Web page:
Papers may focus on generation as a biological, cultural, social, historical, or political process as well as on attendant manifestations in eighteenth- and nineteenth-century literature and contemporary scholarly discourses. In the end, we hope that a comprehensive exploration of generations will help illuminate shifts in literary studies, women’s writing, and critical practice.

By January 15, 2017, send 300-word abstracts for paper proposals, along with a brief bio (in one document) to bwwc2017@gmail.com. Panel proposals should include individual paper abstracts, short speaker bios, as well as a brief panel description (in one document). All proposals must engage the conference theme and relate to British women’s writing during the long eighteenth or nineteenth centuries. Graduate students are encouraged to apply for a travel grant sponsored by the BWWA.

“Western Esotericism and Deviance” (International)

Abstract Deadline: November 15, 2016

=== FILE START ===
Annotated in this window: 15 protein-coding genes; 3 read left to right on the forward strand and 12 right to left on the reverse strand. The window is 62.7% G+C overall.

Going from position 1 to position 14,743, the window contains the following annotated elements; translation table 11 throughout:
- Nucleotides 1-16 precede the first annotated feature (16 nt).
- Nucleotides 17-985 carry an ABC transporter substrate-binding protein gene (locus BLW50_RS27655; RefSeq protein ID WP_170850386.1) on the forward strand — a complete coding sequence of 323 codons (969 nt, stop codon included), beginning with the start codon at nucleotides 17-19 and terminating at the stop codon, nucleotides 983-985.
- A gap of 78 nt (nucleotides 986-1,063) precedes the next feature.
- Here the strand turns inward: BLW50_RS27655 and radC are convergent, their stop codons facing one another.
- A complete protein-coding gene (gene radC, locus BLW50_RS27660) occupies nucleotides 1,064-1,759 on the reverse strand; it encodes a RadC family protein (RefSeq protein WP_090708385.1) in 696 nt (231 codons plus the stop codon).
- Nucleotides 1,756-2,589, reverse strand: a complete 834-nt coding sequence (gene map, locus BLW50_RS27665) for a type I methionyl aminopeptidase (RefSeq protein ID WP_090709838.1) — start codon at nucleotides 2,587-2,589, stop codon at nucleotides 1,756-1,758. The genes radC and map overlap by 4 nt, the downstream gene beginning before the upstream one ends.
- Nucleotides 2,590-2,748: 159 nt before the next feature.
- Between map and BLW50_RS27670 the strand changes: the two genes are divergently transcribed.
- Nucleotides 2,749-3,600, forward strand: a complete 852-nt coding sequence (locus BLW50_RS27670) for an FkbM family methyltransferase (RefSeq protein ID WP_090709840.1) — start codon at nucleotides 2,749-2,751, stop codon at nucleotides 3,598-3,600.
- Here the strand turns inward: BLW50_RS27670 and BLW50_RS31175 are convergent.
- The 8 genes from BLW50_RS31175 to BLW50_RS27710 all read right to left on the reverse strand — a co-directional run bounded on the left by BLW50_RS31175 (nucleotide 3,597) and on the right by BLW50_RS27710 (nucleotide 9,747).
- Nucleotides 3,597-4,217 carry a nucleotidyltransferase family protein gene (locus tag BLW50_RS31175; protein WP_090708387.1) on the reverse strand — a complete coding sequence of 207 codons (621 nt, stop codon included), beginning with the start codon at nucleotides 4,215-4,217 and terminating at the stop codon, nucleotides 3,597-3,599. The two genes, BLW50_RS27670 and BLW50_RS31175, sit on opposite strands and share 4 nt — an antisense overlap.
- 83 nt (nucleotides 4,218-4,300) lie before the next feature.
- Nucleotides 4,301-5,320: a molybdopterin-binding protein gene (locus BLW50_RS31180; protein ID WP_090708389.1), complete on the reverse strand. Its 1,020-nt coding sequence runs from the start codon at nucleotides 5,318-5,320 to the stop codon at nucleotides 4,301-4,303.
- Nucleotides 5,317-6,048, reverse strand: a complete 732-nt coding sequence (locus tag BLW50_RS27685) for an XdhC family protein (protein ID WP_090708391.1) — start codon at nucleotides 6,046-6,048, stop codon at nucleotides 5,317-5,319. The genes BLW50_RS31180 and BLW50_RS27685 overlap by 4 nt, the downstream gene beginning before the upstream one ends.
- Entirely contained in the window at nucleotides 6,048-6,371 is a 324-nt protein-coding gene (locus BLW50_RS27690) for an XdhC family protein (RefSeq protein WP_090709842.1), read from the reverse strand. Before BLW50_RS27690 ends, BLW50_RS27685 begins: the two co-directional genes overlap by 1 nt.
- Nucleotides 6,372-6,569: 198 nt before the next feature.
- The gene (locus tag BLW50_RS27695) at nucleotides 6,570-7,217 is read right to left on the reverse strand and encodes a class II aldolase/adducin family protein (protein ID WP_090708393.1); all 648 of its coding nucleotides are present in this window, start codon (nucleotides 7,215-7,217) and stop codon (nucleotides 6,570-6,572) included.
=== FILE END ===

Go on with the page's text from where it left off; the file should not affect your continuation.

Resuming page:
Dates: June 1-3, 2017

Location: Augustinerkloster, Erfurt, Germany

CFP Link

The conference is presented by ESSWE in cooperation with the Max Weber Centre for Advanced Cultural and Social Studies at the University of Erfurt, Germany.

One of the master narratives in the study of Western esotericism is that esoteric ideas, authors and currents have, for the most part of Western history, been subject to processes of othering, marginalization, rejection or prohibition by dominant or mainstream cultural and religious discourses. For some scholars, this exclusion has been one of the main criteria for defining the very concept of “Western esotericism.” However, recent approaches that have highlighted the entanglement of esoteric ideas and mainstream culture point to the need of developing a more nuanced picture of the relationship between esoteric and mainstream discourse, in pre-modern as well as contemporary times. The conference theme, “Western Esotericism and Deviance,” thus calls for a closer examination of this master narrative by specifically addressing the social and cultural embeddedness of esoteric ideas, authors and currents in Western history.